FIRST minister Nicola Sturgeon has suggested that the Scottish islands could see their Covid restrictions eased faster than the rest of the country.
Scotland is expected to return to a localised levels system in late April, although Sturgeon will provide more details on the future easing of rules in parliament on Tuesday.
Shetland and most other Scottish islands are currently under level three restrictions while the rest of Scotland is in the more strict level four.
Sturgeon previously said that the islands could drop down a tier to level two at the end of April.
The islands have some of the lowest rates of coronavirus, with Shetland not registering a new case for more than one month.
This is against a backdrop of more than half the adult population in Shetland now having had their first dose of the vaccine.
Speaking at the Scottish Parliament’s Covid-19 committee yesterday (Wednesday), Sturgeon said there may be scope for the islands to ease restrictions quicker than the rest of the country.
“I will set out more of our expectations around this to the parliament next Tuesday, but I hope that, initially, as we come out of lockdown measures, we can do so as one country and then, in the future, if we have outbreaks or flare-ups, we can use the levels system to deal with them,” the first minister said.
“However, I hope that at least some substantial parts of easing of lockdown can apply across the country. Of course, it might very quickly be possible for some parts to go faster – I am talking about island and rural communities, in particular.”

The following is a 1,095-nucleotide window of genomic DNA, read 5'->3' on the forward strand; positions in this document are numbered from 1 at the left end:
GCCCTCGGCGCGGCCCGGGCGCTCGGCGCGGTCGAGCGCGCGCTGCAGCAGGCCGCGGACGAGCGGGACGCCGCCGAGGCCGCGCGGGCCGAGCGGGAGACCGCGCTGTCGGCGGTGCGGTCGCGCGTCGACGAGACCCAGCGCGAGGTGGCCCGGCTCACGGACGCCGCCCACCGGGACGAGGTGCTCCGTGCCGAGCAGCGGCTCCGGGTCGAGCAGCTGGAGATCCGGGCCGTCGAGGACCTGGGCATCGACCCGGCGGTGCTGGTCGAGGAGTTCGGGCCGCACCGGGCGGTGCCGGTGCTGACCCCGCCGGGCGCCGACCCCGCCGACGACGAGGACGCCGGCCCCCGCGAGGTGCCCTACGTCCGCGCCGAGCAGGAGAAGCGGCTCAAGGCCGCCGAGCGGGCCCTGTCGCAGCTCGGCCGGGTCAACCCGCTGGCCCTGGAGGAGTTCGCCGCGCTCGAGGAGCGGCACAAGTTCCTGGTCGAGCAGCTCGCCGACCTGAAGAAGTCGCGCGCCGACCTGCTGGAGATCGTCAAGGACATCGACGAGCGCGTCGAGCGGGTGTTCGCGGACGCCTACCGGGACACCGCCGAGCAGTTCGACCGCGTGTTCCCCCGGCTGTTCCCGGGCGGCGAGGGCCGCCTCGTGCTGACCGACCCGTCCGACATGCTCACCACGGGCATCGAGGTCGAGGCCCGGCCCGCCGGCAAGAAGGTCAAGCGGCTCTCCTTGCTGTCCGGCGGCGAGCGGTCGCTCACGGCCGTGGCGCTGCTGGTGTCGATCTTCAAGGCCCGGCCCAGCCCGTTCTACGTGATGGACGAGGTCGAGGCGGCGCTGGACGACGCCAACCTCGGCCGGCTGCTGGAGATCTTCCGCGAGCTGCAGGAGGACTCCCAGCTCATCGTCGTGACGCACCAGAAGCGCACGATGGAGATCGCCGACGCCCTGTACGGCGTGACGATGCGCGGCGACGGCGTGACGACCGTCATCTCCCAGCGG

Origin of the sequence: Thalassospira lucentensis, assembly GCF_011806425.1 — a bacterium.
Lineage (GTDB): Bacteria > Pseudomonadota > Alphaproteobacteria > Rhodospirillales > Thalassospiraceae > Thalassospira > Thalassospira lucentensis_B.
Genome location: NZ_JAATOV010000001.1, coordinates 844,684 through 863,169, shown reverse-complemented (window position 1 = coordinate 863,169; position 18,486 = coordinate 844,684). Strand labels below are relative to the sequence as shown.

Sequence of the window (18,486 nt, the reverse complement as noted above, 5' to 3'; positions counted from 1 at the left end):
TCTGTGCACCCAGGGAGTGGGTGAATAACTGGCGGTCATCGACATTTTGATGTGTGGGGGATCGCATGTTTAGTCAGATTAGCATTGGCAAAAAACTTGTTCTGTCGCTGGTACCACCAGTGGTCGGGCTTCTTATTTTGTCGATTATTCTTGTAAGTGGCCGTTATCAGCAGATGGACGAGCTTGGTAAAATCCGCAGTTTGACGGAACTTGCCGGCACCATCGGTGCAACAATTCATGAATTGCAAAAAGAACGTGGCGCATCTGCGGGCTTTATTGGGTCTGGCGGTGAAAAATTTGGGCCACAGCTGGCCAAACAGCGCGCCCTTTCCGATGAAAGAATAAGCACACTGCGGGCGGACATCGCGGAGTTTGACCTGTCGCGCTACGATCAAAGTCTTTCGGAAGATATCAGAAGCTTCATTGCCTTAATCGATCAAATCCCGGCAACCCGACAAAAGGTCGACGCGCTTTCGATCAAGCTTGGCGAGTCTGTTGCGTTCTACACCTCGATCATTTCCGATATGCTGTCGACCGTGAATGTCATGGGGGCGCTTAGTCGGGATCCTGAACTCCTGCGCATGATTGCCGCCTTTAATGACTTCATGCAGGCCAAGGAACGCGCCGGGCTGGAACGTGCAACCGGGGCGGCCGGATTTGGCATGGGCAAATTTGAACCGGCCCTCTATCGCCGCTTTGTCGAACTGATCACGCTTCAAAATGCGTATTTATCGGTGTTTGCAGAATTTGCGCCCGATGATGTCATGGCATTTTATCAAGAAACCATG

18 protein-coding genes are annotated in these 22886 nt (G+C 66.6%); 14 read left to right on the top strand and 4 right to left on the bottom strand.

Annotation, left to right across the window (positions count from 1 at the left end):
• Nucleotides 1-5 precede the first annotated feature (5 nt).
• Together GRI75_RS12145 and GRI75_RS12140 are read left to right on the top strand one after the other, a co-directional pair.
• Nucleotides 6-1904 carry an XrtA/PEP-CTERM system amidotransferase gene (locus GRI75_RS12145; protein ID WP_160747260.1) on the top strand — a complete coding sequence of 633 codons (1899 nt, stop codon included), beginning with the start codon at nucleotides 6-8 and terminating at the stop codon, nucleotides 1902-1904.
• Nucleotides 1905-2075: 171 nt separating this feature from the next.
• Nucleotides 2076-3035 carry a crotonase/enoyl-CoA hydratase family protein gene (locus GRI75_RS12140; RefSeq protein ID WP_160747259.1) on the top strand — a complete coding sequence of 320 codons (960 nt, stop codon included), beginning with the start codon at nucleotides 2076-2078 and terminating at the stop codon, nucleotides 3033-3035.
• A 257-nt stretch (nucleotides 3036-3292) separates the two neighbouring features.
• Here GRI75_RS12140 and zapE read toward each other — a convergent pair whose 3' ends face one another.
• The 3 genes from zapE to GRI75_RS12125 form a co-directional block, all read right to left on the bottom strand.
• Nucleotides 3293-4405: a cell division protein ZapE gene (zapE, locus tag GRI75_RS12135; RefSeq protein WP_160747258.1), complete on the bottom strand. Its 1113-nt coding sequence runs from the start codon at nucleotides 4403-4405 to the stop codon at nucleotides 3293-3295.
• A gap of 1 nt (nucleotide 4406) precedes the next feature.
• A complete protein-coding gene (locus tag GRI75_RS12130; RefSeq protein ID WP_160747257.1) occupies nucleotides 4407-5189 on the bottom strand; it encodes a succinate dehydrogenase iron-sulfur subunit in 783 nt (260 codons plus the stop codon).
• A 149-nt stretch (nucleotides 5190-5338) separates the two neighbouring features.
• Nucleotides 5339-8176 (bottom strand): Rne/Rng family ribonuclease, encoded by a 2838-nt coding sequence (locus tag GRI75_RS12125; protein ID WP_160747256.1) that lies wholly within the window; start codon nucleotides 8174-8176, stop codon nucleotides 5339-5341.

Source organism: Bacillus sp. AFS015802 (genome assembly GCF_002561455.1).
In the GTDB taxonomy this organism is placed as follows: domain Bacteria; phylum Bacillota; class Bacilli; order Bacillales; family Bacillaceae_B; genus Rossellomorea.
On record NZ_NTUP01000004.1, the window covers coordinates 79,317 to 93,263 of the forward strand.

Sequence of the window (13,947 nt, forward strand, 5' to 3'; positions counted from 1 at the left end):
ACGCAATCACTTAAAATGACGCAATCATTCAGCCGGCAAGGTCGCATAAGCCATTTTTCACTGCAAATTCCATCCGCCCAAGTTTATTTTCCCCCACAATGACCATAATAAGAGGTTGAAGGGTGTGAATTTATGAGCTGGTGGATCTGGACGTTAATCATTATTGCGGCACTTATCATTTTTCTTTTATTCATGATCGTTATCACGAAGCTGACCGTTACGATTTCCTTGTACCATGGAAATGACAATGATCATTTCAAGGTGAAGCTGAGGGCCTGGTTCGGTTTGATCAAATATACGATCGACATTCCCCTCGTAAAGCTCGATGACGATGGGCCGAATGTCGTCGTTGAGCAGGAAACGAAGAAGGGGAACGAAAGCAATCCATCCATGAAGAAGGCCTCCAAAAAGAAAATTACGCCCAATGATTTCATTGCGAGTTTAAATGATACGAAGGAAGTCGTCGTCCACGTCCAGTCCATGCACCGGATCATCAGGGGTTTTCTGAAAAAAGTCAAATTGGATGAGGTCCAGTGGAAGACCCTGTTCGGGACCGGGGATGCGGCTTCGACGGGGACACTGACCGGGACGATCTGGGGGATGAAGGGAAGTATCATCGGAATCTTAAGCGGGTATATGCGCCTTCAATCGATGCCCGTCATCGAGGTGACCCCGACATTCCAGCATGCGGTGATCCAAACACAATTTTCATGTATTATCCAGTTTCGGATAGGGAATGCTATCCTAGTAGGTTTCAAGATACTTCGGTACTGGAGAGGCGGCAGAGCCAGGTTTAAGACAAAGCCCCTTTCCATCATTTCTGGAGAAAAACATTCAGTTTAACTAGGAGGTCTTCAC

Sturgeon also reiterated caution for easing restrictions too quickly, thanks in part to the new strain of the virus which is more spreadable.
“As I said in my initial statement, the exit from lockdown might be slower than any of us wants it to be, for good reason—that is true across the United Kingdom—but my focus and priority are to try to make it steady and one-directional, rather than going too fast now and finding that we take one step forward but two steps back,” the first minister said.
“I cannot guarantee that we will not have to do that, but I think that a bit of caution at this stage is the best mitigation and protection against it that we have.”
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